Are pain and discomfort holding you back? Sports psychologist Evie Serventi explains how to tell when it’s time to push yourself or when to ease back
Everyone perceives (and feels) pain differently. We all have a choice in how we respond to pain (and how much we suffer) that is, we have an element of control around pain. Knowing this can make all the difference to our approach to pain and the impact it has on our performance.
‘Pain is inevitable, suffering is optional.’ says runner and renowned author of the book ‘What I Talk About When I Talk About Running’, Haruki Murakami. His motto is an effective mantra for athletes. It reminds us that pain is part of our sport yet performing well comes down to understanding pain and having an instinct about when to push harder or when you should back off a bit and reduce the intensity during exercise.
Recognise the signs
Physical pain has distinct biological and psychological components that represent stimulus and response. The biology of pain is like an alarm system; a signal is transmitted through the central nervous system telling you that something is wrong. The psychology of pain is the interpretation or meaning we give to that pain signal – the internal self-talk and beliefs about it which then drive our emotional reactions. This is true for those who experience immediate and acute pain, and those who deal with chronic pain.
Dissociate with pain
How do we know when to push and when to hold back? In other words, should we all be pushing into the red? ‘If you want to improve, then the answer is that on some occasions is yes we should,’ says Dr Natasha Gilchrist, an Age Group triathlete and avid cyclist who lives in Perth, Australia. The active GP points out that pain is a very important part of making a diagnosis and a useful guide to treatment – however, not all pain is bad and when we exercise, we often feel discomfort, fatigue or pain but continue despite it.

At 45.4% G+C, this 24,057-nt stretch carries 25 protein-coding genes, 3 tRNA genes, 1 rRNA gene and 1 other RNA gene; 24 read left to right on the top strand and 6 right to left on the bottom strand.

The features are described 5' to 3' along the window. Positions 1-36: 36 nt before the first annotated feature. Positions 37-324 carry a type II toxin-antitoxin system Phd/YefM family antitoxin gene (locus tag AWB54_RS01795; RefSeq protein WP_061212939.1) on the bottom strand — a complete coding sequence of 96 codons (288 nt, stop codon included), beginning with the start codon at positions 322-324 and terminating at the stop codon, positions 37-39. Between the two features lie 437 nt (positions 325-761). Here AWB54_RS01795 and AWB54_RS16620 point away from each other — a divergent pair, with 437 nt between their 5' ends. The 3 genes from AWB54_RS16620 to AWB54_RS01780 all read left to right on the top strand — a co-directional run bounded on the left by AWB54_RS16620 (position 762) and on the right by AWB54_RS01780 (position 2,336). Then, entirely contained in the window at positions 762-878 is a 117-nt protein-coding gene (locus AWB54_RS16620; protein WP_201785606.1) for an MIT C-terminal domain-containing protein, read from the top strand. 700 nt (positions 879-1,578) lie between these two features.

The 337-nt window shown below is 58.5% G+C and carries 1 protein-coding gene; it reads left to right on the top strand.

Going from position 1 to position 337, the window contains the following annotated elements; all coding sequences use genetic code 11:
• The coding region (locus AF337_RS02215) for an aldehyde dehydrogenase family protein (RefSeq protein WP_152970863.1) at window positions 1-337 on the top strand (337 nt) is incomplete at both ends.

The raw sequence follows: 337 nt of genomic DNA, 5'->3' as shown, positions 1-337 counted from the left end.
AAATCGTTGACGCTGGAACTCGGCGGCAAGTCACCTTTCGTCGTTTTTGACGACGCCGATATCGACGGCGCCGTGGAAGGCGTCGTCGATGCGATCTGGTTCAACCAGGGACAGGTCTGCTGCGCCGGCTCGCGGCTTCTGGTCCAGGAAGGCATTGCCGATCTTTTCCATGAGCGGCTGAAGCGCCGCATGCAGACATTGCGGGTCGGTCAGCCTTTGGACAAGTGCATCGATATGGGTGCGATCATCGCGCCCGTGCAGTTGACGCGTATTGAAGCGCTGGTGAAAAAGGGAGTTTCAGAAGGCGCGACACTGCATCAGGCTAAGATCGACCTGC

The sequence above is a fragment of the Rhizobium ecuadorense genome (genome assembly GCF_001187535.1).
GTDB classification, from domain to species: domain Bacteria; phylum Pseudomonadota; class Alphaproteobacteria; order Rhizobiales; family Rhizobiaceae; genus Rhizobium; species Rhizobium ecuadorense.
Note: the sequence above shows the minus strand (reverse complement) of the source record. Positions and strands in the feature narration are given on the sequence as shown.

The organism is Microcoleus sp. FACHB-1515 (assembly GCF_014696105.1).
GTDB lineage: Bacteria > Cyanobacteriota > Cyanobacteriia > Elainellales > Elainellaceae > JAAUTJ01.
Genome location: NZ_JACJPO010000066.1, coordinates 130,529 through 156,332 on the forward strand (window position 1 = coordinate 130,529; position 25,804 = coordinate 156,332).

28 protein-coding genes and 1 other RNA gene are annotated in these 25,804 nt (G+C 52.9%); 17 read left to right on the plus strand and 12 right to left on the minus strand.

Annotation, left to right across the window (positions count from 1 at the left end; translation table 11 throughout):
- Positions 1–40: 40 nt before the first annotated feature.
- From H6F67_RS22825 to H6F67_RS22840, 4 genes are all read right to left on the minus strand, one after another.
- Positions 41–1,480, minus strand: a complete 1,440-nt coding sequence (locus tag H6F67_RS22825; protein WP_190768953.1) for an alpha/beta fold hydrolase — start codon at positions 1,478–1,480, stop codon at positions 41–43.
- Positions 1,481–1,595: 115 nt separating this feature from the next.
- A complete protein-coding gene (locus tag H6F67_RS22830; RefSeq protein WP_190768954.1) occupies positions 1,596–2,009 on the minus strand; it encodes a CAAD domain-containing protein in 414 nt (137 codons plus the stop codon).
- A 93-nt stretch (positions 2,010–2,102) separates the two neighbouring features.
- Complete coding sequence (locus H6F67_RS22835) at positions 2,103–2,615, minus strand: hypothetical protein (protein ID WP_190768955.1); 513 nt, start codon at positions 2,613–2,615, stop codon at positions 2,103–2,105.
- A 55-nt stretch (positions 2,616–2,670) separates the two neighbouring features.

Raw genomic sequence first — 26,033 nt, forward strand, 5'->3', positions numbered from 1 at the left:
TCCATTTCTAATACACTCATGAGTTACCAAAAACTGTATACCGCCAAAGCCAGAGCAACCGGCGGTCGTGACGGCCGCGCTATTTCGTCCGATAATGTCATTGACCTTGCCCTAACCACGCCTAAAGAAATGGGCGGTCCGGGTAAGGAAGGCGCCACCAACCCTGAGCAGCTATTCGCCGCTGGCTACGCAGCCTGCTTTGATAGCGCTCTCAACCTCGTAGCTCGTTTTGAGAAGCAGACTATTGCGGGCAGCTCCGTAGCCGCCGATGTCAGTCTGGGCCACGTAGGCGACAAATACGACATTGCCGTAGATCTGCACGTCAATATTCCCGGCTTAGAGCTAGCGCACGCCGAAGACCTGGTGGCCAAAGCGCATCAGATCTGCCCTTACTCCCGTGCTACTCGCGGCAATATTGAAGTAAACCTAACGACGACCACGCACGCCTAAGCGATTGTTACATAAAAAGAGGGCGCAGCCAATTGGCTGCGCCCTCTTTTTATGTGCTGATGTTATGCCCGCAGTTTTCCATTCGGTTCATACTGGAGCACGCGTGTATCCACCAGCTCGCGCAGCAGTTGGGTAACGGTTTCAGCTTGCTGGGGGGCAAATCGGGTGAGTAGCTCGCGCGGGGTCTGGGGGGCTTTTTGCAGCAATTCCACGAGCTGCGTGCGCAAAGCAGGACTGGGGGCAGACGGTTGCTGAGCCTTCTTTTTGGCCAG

‘In fact, an athlete’s ability to continue despite this pain can mean the difference between winning and losing. Personally, there is no doubt that part of the reason that I moved from everyday athlete to age group athlete was because I could suddenly push through the pain. It was the same pain that had always been there, but it wasn’t making me stop or slow down anymore, I possibly even started to enjoy the pain.’
Crossing the line
Dr Gilchrist agrees that at times we all need to listen to our body, regardless of our level or experience. ‘Most people, even those just starting out, will be familiar with the generalised pain and fatigue of training. When the pain is more localised, say to one knee, ankle or hip, that is when you need to reconsider and think about stopping.
‘Aches and pains that stop quickly when you cease your activity are often fatigue related. Those pains that continue, are sharp and focused and either force you to stop or make you limp or change your gait are the ones to watch out of. Certainly, if a pain is associated with any redness or swelling, it should be taken as a warning to stop and you are likely to need to rest or seek medical help.
‘By far the most concerning pains from a medical point of view are chest pains and severe headaches. I’m not talking about the mild chest tightness you get when you have pushed yourself. I’m talking about crushing chest pain that does not settle. Any severe and sudden headache must also be taken seriously. Both of these symptoms require immediate medical attention and the cessation of the exercise,’ says Dr Gilchrist.
‘There’s no escaping from it: exercise hurts when you want to improve and push yourself,’ says Dr Natasha Gilchrist, an AG triathlete. ‘The best advice is to listen to your body. If you experience generalised muscular fatigue and pain during a session, know that you are getting fitter, releasing more endorphins and getting closer to your goal. If it is severe pain, especially if it is in your head, chest or localised to a specific area or joint, stop, rest and reassess. Stop and seek a medical assessment if you are unsure.’